The Ombudsman suggested that the Commission should carry out an assessment to identify whether any provisions of the GIPs and/or the related forms[5], need to be revised in view of the UNCRPD and the UNCRPD Committee's concluding observations in 2015.[6]

The respondents agreed that an assessment should be carried out in order to evaluate compliance of the GIPs and the related forms with the UNCRPD, some adding that this assessment should extend to the 2014 Staff Regulations and the JSIS Joint Rules.[7] Three respondents suggested that the assessment should be carried out by external independent experts.

Introduction of a list of reimbursable assistive devices (Suggestion 3)

According to the Commission, the absence of a detailed list of reimbursable assistive devices under the JSIS allows for more flexibility, which is necessary in dealing with disability-related health needs. However, the Ombudsman considers that the publication of a (non-exhaustive) list would provide a degree of clarity to persons with disabilities on the type of devices that can be reimbursed.

The Ombudsman suggested that the Commission should publish a non-exhaustive list of reimbursable assistive devices under the GIPs.

The respondents supported the Ombudsman’s suggestion. One respondent suggested that the World Health Organisation’s (‘WHO’) Priority Assistive Products List (‘APL’) should be used as a reference. Another respondent proposed that the list should be readily available and accessible, as well as open to regular review.

Review of medical files (Suggestion 4)

When examining a complaint under Article 90 (2) of the Staff Regulations[8] against a decision by the Commission’s Paymaster Office (PMO) not to recognise a "serious illness", PMO submits the complaint to a Medical Officer, who re-analyses the file and issues a reasoned opinion. If required, the specific case may be presented to the Medical Council[9], for example where the individual case is particularly difficult or where it may (potentially) concern a greater number of cases.

The Ombudsman suggested that the PMO should ensure that any review of a medical file, following a complaint under Article 90 (2) of the Staff Regulations, is carried out by a different Medical Officer than the one who provided an opinion in the context of the contested decision.

Two respondents recognised this as a problematic issue and another one welcomed the suggestion. One respondent considers that, generally, Medical Officers should be required to give reasons for their opinions at the initial stage, and criticised them for often being short and difficult to understand.

Two respondents raised an additional issue which they consider problematic. They argue that the Commission (as the Appointing Authority) misuses the procedure of Article 90 (2) of the Staff Regulations by requesting a second reasoned medical opinion. The respondent highlights that under Article 35(2) of JSIS Joint Rules, only the Management Committee for the JSIS[10] (‘Management Committee’) is entitled to seek expert medical advice before giving its opinion. Therefore, the role of the Appointing Authority when examining such a complaint should be limited to verifying if the Medical Officer, in issuing the first medical opinion, has complied with the requirements laid down in the GIPs and as interpreted by the case law.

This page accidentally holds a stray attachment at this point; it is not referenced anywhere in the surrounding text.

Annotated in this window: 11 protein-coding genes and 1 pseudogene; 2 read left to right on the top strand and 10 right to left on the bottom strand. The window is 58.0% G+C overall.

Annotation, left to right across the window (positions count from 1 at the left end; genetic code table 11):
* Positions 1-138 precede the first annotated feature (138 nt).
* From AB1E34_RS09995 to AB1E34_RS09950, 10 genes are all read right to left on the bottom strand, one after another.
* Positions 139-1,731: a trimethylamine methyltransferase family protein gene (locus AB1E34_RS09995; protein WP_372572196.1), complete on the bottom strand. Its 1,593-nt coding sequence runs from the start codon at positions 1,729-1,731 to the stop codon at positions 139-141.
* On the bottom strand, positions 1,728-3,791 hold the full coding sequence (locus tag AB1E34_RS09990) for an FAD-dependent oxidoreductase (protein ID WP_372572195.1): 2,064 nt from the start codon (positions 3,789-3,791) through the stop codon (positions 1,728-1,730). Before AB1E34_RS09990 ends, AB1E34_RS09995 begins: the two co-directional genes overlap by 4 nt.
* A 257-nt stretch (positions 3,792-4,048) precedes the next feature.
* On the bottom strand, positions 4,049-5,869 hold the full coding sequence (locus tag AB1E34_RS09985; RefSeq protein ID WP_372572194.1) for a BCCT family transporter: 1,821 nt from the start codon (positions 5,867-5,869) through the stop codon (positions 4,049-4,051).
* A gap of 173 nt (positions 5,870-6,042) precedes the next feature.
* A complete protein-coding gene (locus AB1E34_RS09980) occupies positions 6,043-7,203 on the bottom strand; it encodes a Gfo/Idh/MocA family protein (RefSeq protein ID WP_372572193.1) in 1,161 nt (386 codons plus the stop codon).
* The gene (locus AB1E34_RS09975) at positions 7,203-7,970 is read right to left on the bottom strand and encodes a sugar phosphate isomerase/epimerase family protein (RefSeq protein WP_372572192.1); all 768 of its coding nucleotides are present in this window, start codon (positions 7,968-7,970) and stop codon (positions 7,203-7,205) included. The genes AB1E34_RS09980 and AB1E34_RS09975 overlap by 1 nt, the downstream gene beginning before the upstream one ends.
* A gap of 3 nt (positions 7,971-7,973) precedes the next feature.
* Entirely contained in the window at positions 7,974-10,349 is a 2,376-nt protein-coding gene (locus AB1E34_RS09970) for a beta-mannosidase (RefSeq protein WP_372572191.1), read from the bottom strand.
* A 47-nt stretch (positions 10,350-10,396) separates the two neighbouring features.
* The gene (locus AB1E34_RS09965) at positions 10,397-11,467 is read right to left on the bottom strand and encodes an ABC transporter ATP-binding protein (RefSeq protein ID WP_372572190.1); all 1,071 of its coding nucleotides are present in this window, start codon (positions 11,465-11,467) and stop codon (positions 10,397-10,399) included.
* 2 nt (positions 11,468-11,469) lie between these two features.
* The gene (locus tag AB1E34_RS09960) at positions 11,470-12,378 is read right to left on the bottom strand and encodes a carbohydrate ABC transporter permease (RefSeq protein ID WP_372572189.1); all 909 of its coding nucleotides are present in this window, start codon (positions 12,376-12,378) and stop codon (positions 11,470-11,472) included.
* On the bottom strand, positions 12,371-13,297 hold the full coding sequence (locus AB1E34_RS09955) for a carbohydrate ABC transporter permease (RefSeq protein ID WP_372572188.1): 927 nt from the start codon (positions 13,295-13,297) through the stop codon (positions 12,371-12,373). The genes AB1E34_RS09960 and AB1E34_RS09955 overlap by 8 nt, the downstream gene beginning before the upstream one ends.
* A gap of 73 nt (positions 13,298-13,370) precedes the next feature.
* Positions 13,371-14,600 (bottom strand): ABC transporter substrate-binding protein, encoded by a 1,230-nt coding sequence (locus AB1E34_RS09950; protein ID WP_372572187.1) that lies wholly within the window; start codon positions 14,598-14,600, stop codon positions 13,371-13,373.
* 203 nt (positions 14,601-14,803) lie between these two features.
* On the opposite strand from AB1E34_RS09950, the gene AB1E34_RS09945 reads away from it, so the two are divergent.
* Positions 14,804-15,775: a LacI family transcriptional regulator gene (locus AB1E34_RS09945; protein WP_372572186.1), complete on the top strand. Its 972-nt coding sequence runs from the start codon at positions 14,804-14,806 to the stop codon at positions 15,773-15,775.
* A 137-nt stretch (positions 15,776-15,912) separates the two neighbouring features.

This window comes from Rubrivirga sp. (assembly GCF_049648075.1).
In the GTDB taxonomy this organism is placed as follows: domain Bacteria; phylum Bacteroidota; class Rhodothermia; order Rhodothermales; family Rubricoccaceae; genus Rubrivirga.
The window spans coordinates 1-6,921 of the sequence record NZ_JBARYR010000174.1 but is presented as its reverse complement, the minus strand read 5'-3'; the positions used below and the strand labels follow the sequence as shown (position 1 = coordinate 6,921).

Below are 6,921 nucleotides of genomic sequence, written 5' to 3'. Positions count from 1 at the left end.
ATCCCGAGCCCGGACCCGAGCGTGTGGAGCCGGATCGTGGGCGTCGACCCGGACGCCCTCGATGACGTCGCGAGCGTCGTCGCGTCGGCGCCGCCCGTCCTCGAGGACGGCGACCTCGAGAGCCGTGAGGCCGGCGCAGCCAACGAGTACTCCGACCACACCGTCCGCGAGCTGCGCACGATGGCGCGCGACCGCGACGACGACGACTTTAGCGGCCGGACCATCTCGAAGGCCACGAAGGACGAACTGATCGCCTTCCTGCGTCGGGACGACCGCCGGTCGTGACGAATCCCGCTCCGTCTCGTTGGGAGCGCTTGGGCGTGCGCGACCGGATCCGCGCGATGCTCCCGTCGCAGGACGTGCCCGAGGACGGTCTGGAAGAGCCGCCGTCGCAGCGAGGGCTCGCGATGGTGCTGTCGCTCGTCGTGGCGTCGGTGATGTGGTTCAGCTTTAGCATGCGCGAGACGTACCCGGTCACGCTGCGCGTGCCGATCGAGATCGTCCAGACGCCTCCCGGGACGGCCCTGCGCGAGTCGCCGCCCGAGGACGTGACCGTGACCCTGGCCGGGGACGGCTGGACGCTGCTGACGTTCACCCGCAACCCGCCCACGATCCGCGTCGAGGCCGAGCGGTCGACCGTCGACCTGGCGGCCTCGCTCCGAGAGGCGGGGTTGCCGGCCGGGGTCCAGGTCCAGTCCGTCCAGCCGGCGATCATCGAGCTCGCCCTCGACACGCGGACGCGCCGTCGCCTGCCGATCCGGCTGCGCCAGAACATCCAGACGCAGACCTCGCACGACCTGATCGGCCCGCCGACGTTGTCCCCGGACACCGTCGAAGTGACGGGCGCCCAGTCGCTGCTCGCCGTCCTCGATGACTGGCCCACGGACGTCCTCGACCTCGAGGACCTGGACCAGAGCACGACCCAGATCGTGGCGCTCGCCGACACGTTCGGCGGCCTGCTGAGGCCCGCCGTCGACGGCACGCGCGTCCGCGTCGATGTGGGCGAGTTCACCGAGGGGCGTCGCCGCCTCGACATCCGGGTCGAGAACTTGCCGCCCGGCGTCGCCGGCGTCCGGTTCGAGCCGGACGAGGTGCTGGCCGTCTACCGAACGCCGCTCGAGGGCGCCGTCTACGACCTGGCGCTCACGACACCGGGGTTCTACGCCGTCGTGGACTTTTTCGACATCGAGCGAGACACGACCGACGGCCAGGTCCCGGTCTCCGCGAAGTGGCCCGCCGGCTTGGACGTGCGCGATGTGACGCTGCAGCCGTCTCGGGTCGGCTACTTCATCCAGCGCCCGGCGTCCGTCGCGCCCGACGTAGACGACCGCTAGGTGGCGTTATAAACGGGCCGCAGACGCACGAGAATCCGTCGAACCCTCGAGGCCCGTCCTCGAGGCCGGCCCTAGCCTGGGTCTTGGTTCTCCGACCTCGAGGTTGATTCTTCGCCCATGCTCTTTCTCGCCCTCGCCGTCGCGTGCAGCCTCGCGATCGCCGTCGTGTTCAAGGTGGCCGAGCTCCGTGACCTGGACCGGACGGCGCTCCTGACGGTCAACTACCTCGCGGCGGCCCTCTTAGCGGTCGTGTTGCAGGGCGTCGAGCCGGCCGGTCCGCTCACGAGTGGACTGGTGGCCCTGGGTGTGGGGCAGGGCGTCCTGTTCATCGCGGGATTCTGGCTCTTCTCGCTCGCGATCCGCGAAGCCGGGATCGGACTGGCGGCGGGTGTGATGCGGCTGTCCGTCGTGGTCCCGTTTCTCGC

The same respondents further noted that, according to the current rules, the Appointing Authority is not required to follow the opinion of the Management Committee. They suggest however that the Commission should always follow the opinion of the Management Committee when responding to complaints under Article 90(2) of the Staff Regulations.

Framework and resources regarding the non-medical needs of persons with disabilities (Suggestion 5)

The Commission notes that the JSIS covers only medical expenses relating to disabilities. However, there are other kinds of support which address social aspects of disabilities. There are three types of benefit outside the JSIS for persons with disabilities: i) the social aid scheme, ii) the doubling of the dependent child allowance, iii) “reasonable accommodation” for employees with a disability. However, it seems that these schemes cover the non-medical needs of persons with disabilities in a limited way and there appear to be certain restrictions; there is a limited institutional budget for the social aid scheme, the entitlement to reimbursement under the social aid scheme is linked to specific thresholds as regards family income, the benefits are granted upon the assessment of a certain degree of disability, etc.

The Ombudsman suggested that the Commission should carry out an assessment to identify - in a non-exhaustive way - non-medical needs relating to disabilities. It should initiate a procedure to ensure that the non-medical needs of EU civil servants - and their families - with disabilities are addressed in a satisfactory way, through the allocation of sufficient resources and within an appropriate framework, under the EU institutions’ social schemes.[11] As regards reasonable accommodation provided to its own staff, the Commission should review its current rules,[12] adopted in 2004, in the light of the provisions of the UNCRPD which apply since 2011.

The respondents supported the Ombudsman’s suggestion.

A respondent pointed to a lack of clarity as to which non-medical expenses would be covered by the Commission’s and other institution’s social welfare schemes and which ones were covered by the JSIS, as some therapies, appliances or home care have sometimes been covered by the former and other times by the latter.